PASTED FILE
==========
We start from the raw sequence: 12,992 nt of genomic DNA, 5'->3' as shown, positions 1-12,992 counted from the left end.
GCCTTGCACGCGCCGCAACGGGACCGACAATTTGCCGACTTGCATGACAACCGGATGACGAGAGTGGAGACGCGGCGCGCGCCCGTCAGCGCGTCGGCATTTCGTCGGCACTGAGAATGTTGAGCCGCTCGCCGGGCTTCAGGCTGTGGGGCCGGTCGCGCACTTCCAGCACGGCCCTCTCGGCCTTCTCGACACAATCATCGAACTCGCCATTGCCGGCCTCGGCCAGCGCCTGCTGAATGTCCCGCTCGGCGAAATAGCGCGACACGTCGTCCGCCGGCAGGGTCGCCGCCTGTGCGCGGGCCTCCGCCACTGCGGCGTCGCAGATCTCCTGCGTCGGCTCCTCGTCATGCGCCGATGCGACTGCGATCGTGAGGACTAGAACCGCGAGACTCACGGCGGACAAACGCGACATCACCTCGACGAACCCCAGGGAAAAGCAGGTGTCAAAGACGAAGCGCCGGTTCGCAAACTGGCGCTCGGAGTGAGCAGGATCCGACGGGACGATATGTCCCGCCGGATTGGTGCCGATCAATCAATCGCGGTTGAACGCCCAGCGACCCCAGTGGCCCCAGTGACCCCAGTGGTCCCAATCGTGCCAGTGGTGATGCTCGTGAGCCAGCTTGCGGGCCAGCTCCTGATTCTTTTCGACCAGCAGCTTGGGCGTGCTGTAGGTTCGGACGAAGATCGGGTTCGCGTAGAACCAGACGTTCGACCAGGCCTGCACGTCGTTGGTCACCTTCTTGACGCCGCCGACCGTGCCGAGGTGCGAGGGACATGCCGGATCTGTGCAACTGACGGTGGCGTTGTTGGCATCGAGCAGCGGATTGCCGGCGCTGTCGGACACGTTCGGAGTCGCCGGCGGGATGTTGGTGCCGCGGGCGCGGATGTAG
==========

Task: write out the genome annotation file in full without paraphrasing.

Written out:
We start from the raw sequence: 12,992 nt of genomic DNA, 5'->3' as shown, positions 1-12,992 counted from the left end.
GCCTTGCACGCGCCGCAACGGGACCGACAATTTGCCGACTTGCATGACAACCGGATGACGAGAGTGGAGACGCGGCGCGCGCCCGTCAGCGCGTCGGCATTTCGTCGGCACTGAGAATGTTGAGCCGCTCGCCGGGCTTCAGGCTGTGGGGCCGGTCGCGCACTTCCAGCACGGCCCTCTCGGCCTTCTCGACACAATCATCGAACTCGCCATTGCCGGCCTCGGCCAGCGCCTGCTGAATGTCCCGCTCGGCGAAATAGCGCGACACGTCGTCCGCCGGCAGGGTCGCCGCCTGTGCGCGGGCCTCCGCCACTGCGGCGTCGCAGATCTCCTGCGTCGGCTCCTCGTCATGCGCCGATGCGACTGCGATCGTGAGGACTAGAACCGCGAGACTCACGGCGGACAAACGCGACATCACCTCGACGAACCCCAGGGAAAAGCAGGTGTCAAAGACGAAGCGCCGGTTCGCAAACTGGCGCTCGGAGTGAGCAGGATCCGACGGGACGATATGTCCCGCCGGATTGGTGCCGATCAATCAATCGCGGTTGAACGCCCAGCGACCCCAGTGGCCCCAGTGACCCCAGTGGTCCCAATCGTGCCAGTGGTGATGCTCGTGAGCCAGCTTGCGGGCCAGCTCCTGATTCTTTTCGACCAGCAGCTTGGGCGTGCTGTAGGTTCGGACGAAGATCGGGTTCGCGTAGAACCAGACGTTCGACCAGGCCTGCACGTCGTTGGTCACCTTCTTGACGCCGCCGACCGTGCCGAGGTGCGAGGGACATGCCGGATCTGTGCAACTGACGGTGGCGTTGTTGGCATCGAGCAGCGGATTGCCGGCGCTGTCGGACACGTTCGGAGTCGCCGGCGGGATGTTGGTGCCGCGGGCGCGGATGTAG